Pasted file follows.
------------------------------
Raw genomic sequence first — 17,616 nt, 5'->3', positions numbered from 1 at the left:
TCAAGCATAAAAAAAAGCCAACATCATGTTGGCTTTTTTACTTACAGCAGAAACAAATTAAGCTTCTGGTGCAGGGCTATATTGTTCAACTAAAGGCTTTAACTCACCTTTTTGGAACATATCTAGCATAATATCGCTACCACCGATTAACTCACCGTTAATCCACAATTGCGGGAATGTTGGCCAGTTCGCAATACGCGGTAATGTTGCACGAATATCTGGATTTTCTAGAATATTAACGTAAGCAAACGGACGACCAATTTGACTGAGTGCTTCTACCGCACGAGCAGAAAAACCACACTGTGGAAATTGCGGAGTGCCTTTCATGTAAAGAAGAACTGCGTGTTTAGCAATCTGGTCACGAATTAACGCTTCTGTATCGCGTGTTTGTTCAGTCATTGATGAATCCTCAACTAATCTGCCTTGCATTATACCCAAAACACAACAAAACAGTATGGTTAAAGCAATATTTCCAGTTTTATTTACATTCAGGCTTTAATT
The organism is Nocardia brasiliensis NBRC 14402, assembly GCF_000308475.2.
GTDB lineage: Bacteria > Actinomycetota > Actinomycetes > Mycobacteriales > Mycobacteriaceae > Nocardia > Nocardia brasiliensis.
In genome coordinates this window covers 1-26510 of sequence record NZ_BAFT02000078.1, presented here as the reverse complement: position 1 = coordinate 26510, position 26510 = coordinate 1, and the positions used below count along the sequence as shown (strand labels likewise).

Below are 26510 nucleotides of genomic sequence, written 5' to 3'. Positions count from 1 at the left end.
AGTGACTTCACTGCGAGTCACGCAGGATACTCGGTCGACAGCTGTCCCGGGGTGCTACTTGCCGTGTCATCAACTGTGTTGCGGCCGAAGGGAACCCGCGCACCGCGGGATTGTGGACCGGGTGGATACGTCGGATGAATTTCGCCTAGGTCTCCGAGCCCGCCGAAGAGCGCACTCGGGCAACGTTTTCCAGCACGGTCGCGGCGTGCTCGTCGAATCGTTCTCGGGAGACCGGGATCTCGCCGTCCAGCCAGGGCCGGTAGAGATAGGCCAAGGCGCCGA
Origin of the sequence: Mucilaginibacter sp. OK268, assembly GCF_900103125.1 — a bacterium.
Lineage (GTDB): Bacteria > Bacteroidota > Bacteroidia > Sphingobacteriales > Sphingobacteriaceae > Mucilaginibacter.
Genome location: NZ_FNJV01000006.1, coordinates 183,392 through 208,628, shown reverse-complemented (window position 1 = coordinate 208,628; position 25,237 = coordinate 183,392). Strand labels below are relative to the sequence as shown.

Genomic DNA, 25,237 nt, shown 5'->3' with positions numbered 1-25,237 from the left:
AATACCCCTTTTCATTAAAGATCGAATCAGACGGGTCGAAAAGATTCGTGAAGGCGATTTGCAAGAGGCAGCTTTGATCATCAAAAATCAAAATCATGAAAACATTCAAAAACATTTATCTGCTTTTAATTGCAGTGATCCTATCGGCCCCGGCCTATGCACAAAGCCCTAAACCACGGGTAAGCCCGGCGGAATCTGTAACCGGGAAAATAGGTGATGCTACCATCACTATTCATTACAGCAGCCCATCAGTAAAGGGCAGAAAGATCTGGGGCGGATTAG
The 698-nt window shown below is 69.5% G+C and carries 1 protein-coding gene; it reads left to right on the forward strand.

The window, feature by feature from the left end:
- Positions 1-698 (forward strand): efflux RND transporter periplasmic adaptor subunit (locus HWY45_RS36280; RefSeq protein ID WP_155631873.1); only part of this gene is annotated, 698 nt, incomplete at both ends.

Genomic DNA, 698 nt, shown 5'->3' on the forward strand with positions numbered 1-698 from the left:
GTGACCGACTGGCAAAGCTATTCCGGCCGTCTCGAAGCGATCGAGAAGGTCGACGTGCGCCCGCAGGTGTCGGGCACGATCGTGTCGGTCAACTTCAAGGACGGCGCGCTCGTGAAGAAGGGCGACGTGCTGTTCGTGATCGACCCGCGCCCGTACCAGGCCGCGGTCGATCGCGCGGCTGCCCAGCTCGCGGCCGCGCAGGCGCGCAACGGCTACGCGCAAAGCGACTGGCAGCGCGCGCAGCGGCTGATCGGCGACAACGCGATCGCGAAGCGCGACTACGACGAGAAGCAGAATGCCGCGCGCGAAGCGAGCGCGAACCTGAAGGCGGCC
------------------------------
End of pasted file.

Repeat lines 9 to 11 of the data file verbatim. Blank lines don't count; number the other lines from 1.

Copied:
Lineage (GTDB): Bacteria > Bacteroidota > Bacteroidia > Sphingobacteriales > Sphingobacteriaceae > Mucilaginibacter.
Genome location: NZ_FNJV01000006.1, coordinates 183,392 through 208,628, shown reverse-complemented (window position 1 = coordinate 208,628; position 25,237 = coordinate 183,392). Strand labels below are relative to the sequence as shown.

Genomic DNA, 25,237 nt, shown 5'->3' with positions numbered 1-25,237 from the left: